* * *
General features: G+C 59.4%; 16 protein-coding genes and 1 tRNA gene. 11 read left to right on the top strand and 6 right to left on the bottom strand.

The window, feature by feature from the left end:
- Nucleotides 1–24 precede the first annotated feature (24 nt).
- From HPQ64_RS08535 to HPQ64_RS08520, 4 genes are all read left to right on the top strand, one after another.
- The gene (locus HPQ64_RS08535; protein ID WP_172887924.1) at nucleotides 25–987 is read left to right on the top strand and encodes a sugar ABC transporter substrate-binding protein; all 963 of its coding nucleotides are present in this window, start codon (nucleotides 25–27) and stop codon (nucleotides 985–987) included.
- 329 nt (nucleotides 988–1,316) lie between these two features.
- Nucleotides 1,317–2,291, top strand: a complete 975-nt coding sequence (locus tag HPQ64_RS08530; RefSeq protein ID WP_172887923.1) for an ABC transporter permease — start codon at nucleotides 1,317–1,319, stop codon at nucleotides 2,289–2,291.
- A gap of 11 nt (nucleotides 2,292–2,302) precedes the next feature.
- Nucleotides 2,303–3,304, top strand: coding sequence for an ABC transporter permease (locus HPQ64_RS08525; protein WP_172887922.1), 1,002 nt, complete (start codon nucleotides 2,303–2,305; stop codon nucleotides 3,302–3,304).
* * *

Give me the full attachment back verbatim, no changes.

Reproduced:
General features: G+C 59.4%; 16 protein-coding genes and 1 tRNA gene. 11 read left to right on the top strand and 6 right to left on the bottom strand.

The window, feature by feature from the left end:
- Nucleotides 1–24 precede the first annotated feature (24 nt).
- From HPQ64_RS08535 to HPQ64_RS08520, 4 genes are all read left to right on the top strand, one after another.
- The gene (locus HPQ64_RS08535; protein ID WP_172887924.1) at nucleotides 25–987 is read left to right on the top strand and encodes a sugar ABC transporter substrate-binding protein; all 963 of its coding nucleotides are present in this window, start codon (nucleotides 25–27) and stop codon (nucleotides 985–987) included.
- 329 nt (nucleotides 988–1,316) lie between these two features.
- Nucleotides 1,317–2,291, top strand: a complete 975-nt coding sequence (locus tag HPQ64_RS08530; RefSeq protein ID WP_172887923.1) for an ABC transporter permease — start codon at nucleotides 1,317–1,319, stop codon at nucleotides 2,289–2,291.
- A gap of 11 nt (nucleotides 2,292–2,302) precedes the next feature.
- Nucleotides 2,303–3,304, top strand: coding sequence for an ABC transporter permease (locus HPQ64_RS08525; protein WP_172887922.1), 1,002 nt, complete (start codon nucleotides 2,303–2,305; stop codon nucleotides 3,302–3,304).